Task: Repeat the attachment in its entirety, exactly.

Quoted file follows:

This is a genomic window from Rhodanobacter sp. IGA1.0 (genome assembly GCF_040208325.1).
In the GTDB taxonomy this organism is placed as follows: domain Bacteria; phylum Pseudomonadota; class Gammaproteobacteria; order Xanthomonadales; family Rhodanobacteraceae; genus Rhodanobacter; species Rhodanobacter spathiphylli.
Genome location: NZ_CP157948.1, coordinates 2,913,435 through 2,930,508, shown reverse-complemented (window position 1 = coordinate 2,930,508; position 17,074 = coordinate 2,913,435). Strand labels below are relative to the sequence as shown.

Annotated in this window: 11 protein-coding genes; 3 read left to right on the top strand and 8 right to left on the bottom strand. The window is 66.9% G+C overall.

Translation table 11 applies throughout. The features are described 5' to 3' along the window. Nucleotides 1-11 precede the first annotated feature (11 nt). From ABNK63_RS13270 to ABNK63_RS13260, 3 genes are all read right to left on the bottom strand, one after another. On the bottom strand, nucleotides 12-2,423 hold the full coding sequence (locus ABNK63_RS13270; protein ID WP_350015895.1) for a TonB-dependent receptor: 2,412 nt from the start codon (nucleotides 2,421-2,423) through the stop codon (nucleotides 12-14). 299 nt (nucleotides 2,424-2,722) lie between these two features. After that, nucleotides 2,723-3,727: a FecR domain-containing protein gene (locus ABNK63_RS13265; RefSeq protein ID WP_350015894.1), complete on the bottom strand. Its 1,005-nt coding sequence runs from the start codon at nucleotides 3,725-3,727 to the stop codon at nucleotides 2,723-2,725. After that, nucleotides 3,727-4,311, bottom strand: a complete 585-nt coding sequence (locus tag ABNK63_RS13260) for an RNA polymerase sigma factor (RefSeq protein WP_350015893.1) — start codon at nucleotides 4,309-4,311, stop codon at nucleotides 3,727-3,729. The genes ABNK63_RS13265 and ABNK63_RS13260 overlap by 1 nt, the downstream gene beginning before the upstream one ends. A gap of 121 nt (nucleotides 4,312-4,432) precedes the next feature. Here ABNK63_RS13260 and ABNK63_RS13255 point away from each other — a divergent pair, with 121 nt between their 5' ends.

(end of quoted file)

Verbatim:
This is a genomic window from Rhodanobacter sp. IGA1.0 (genome assembly GCF_040208325.1).
In the GTDB taxonomy this organism is placed as follows: domain Bacteria; phylum Pseudomonadota; class Gammaproteobacteria; order Xanthomonadales; family Rhodanobacteraceae; genus Rhodanobacter; species Rhodanobacter spathiphylli.
Genome location: NZ_CP157948.1, coordinates 2,913,435 through 2,930,508, shown reverse-complemented (window position 1 = coordinate 2,930,508; position 17,074 = coordinate 2,913,435). Strand labels below are relative to the sequence as shown.

Annotated in this window: 11 protein-coding genes; 3 read left to right on the top strand and 8 right to left on the bottom strand. The window is 66.9% G+C overall.

Translation table 11 applies throughout. The features are described 5' to 3' along the window. Nucleotides 1-11 precede the first annotated feature (11 nt). From ABNK63_RS13270 to ABNK63_RS13260, 3 genes are all read right to left on the bottom strand, one after another. On the bottom strand, nucleotides 12-2,423 hold the full coding sequence (locus ABNK63_RS13270; protein ID WP_350015895.1) for a TonB-dependent receptor: 2,412 nt from the start codon (nucleotides 2,421-2,423) through the stop codon (nucleotides 12-14). 299 nt (nucleotides 2,424-2,722) lie between these two features. After that, nucleotides 2,723-3,727: a FecR domain-containing protein gene (locus ABNK63_RS13265; RefSeq protein ID WP_350015894.1), complete on the bottom strand. Its 1,005-nt coding sequence runs from the start codon at nucleotides 3,725-3,727 to the stop codon at nucleotides 2,723-2,725. After that, nucleotides 3,727-4,311, bottom strand: a complete 585-nt coding sequence (locus tag ABNK63_RS13260) for an RNA polymerase sigma factor (RefSeq protein WP_350015893.1) — start codon at nucleotides 4,309-4,311, stop codon at nucleotides 3,727-3,729. The genes ABNK63_RS13265 and ABNK63_RS13260 overlap by 1 nt, the downstream gene beginning before the upstream one ends. A gap of 121 nt (nucleotides 4,312-4,432) precedes the next feature. Here ABNK63_RS13260 and ABNK63_RS13255 point away from each other — a divergent pair, with 121 nt between their 5' ends.